I remember reading on the website of a man (I'll have to double check his name, he's a UK-based bronzesmith) who creates and (has) tested bronze age weaponry against each other and against later technology, and one of the things he said was that bronze can be quite strong upon impact, and that most of his bronze weapons were a match for most iron weapons in many respects.

Yeah i think experimental archaeology is very important to understanding the past. You know five centuries from now ten guys can sit around trying to decide whether plastic cutlery was symbolic or for practical use and write lengthy articles on the subject, but until they tuck into it and try it i guess they won't know for sure, as they until then they are not experiencing the objects in the same way that the people that made them did.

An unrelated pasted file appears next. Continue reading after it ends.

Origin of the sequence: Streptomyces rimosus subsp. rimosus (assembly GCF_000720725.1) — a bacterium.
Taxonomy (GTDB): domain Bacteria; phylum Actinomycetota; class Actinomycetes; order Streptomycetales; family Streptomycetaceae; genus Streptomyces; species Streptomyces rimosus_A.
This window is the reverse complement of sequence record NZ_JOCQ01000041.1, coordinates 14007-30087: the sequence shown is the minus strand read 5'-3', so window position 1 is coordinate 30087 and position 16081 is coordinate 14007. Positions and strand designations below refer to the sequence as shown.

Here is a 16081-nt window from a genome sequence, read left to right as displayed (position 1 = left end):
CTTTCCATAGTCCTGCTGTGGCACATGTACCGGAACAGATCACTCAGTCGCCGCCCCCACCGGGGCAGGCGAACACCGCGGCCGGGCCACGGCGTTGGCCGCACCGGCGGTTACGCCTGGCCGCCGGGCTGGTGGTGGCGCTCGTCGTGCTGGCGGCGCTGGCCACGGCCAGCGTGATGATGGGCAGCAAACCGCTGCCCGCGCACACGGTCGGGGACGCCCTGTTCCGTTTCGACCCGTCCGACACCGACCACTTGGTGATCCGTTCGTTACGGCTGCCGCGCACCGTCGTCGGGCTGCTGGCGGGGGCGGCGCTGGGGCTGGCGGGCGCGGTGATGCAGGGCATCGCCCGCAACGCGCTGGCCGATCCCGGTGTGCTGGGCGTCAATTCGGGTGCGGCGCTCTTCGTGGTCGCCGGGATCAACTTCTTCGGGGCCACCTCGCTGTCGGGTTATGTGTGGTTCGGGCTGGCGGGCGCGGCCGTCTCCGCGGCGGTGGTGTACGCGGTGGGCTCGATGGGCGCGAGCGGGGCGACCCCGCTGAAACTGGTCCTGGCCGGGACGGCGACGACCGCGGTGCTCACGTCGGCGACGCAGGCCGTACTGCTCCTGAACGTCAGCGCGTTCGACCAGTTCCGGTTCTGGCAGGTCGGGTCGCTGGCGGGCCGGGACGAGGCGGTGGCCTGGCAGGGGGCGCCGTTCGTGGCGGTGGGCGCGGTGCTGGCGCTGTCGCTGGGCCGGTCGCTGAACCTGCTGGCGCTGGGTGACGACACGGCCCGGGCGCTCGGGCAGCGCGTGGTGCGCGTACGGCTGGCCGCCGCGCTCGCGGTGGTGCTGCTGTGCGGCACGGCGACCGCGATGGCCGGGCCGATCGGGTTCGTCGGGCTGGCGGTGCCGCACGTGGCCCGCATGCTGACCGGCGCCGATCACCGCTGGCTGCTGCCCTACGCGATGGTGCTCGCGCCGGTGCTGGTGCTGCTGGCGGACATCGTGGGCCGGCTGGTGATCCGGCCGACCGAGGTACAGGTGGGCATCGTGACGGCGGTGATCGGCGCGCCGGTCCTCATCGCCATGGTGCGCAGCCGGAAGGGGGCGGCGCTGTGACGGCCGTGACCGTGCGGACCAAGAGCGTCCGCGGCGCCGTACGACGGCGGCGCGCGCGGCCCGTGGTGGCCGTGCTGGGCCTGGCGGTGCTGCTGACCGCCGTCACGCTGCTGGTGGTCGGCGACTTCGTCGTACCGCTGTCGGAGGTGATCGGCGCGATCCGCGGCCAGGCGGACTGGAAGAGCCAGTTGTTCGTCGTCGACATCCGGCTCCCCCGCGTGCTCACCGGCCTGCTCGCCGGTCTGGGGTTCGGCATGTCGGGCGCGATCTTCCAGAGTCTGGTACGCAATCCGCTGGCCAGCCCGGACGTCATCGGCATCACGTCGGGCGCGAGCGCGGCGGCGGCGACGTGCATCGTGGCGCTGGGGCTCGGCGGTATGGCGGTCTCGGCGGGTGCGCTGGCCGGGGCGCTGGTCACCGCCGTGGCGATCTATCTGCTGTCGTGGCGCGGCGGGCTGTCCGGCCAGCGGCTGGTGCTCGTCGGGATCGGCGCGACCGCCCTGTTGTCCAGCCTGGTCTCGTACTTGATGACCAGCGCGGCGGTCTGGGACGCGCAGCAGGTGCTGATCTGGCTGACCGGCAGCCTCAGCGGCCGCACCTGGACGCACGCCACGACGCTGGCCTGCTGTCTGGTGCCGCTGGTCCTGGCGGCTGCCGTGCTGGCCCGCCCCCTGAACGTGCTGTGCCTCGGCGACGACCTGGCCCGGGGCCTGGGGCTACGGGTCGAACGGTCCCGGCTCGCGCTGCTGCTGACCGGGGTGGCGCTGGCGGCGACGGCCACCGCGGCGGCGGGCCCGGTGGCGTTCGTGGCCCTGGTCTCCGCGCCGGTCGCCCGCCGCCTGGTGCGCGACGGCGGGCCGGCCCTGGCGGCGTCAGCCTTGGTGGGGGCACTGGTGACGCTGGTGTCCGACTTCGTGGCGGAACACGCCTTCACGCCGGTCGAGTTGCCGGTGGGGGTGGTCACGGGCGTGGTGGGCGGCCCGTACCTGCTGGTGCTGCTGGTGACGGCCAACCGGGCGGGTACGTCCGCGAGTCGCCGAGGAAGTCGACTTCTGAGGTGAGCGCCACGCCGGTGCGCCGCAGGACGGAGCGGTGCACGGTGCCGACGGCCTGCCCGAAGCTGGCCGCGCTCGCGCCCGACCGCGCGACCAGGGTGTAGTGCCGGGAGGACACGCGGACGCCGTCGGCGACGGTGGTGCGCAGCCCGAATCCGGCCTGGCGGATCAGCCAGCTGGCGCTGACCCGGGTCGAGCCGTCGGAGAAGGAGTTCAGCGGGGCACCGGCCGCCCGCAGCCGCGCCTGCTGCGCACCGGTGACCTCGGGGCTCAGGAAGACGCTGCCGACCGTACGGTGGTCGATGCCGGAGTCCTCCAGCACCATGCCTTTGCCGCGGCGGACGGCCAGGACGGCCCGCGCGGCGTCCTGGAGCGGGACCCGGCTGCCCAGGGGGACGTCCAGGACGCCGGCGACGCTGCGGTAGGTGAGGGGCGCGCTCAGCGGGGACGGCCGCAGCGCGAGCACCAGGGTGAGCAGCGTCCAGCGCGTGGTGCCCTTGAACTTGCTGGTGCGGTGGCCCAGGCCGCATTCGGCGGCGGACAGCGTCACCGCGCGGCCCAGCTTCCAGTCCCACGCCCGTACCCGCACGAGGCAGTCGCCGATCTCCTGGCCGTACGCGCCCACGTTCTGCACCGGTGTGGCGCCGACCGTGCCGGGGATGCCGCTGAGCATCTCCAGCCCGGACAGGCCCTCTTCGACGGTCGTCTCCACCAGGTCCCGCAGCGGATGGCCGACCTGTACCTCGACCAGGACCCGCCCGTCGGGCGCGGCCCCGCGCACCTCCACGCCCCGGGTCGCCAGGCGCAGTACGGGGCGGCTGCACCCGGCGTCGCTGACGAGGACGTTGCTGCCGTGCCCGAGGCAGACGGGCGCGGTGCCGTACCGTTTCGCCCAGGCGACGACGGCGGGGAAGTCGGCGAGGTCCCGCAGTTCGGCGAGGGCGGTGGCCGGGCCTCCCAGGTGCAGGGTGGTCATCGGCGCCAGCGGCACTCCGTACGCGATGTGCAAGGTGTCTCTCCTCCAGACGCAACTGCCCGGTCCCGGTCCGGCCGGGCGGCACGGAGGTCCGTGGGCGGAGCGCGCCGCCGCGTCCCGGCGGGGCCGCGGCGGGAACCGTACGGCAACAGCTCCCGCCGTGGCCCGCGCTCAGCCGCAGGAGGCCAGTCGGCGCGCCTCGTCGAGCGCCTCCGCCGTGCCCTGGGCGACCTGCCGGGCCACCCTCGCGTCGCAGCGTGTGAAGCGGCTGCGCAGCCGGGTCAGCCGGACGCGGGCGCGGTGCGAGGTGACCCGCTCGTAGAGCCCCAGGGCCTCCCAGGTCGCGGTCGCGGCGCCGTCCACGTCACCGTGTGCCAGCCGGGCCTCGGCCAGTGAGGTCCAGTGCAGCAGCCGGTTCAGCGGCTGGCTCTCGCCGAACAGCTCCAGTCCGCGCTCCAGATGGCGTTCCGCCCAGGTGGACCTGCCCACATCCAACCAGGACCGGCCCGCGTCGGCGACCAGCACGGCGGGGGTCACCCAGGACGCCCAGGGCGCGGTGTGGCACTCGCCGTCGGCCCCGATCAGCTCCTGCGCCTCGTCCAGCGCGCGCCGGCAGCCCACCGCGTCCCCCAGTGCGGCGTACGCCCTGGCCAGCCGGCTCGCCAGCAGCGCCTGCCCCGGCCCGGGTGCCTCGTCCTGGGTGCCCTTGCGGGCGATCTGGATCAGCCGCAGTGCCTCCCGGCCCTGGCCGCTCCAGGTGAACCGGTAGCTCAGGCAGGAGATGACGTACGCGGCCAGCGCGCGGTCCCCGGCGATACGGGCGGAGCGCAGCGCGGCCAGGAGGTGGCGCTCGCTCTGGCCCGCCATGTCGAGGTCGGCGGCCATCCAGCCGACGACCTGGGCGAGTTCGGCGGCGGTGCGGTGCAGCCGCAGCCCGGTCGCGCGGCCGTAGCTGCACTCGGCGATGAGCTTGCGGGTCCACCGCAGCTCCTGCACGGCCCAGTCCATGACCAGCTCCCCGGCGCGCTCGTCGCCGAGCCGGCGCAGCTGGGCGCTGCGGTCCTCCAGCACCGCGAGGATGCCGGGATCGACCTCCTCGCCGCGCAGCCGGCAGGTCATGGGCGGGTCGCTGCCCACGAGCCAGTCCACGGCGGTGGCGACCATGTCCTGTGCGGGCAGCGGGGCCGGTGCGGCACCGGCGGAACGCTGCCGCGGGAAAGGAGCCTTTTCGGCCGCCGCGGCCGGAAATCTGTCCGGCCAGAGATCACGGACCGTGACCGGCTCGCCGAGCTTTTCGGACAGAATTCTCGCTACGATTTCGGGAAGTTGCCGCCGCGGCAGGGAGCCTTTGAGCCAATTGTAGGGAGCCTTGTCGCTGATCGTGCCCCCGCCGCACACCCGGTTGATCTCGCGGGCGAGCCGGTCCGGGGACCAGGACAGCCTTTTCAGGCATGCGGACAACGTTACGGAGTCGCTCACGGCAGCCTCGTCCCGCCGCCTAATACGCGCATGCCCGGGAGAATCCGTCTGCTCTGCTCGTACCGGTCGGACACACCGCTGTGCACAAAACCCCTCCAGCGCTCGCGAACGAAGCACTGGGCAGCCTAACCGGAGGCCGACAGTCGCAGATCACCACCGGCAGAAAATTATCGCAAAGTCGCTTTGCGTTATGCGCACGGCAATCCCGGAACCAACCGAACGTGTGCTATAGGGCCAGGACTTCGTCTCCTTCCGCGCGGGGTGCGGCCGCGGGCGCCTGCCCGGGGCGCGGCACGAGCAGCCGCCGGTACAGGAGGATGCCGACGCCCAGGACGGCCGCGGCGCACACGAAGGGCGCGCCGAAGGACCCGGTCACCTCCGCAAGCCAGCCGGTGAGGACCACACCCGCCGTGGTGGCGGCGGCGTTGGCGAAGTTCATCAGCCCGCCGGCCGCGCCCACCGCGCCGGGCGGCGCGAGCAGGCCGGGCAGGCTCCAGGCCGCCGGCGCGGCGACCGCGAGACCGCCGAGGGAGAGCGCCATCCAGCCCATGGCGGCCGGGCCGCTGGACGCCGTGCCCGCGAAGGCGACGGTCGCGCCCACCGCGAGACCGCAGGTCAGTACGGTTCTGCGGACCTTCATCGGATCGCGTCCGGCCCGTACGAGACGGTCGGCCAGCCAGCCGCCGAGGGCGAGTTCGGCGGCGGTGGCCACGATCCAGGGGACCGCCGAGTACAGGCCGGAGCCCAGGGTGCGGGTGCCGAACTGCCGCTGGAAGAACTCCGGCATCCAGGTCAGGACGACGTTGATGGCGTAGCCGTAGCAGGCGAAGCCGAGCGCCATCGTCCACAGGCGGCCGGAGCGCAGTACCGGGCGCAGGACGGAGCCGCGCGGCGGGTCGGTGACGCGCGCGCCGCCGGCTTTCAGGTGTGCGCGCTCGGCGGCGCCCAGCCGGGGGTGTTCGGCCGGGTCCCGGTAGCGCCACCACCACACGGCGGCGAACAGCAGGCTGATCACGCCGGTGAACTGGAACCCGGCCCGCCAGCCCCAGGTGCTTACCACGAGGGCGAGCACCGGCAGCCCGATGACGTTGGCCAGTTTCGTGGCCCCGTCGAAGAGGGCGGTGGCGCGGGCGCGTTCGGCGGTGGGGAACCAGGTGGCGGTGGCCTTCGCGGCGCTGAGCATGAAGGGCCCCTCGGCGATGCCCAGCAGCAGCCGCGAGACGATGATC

If i had a lot of money to throw around, i'd love to set up small settlements (or even individual farmsteads) from different periods, and employ people to live there year round. Could write up reports on how they found ways of dealing with certain aspects of life, which bits were tough, which bits weren't, anything unexpected, what works, what doesn't etc. Would be a tall ask for whoever was involved but it could lead to some interesting revelations.

alan
01-28-2014, 01:29 AM
This is some sort of retrospective of Living in the Past

http://www.youtube.com/watch?v=gMQ0O4-dHhE

I would love to go to the Glastonbury Festival, arrive about a month early and build a round house :-)

Anglecynn
01-28-2014, 01:34 AM